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25 Hidden Things About Harry Potter And The Prisoner Of Azkaban Only Potterheads Know

Prisoner of Azkaban has long been considered to be one of the best Harry Potter movies. Here's what most fans missed.

The third addition to the Harry Potter franchise, The Prisoner of Azkaban is significantly darker and much more intense story-wise, and is widely remarked as the favorite of the films. Director Alfonso Cuaron established the tone and style of the world that these characters inhabit, which continued to future films.

Prisoner of Azkaban was the turning point of series, marking the point when our lead characters were going from adolescent to teenagers, and was the beginning of the films becoming much more intense in visual feel and subject matter. Harry Potter, along with Ron Weasley and Hermione Granger, transform from awkward and gangly, to tough and grown up. The beautiful intensity of the film is much attributed to cinematographer Michael Seresin working with Cuaron’s vision of the wizarding world, which continues in the rest of the films.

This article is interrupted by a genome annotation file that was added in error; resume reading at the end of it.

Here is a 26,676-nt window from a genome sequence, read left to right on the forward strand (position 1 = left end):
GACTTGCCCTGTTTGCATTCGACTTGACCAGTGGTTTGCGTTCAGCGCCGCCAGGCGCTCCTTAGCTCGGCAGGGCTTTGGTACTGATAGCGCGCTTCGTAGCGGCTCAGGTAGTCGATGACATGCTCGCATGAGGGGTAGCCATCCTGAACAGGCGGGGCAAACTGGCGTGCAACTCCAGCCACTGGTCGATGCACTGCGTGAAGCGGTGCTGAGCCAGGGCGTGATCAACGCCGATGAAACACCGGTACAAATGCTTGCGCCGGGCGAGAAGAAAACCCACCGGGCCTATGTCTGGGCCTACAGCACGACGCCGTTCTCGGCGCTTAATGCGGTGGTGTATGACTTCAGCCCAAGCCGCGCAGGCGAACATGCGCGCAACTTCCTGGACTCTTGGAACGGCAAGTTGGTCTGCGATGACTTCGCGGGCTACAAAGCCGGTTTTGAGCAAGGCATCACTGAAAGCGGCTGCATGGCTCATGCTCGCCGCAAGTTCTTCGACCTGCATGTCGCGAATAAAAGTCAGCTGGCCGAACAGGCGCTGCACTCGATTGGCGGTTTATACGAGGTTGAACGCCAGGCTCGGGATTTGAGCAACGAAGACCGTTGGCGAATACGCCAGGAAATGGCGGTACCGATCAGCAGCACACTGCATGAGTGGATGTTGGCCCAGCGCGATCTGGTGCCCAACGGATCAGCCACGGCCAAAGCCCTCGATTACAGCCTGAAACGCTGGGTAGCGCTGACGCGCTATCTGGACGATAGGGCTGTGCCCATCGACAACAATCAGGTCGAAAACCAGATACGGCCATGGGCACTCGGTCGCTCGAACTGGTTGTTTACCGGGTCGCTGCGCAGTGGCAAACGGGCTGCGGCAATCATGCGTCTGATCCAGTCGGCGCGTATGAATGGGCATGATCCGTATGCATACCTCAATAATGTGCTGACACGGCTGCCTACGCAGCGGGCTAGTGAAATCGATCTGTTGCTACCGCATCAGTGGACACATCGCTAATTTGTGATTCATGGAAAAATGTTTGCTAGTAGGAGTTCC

The fans of the series, known as Potterheads, are quite the smart bunch and you’ll be hard-pressed to stump them with trivia from their favorite franchise. Most Potter fans are known to be extremely detail-obsessed and can tell you about the smallest details in any of the films or books.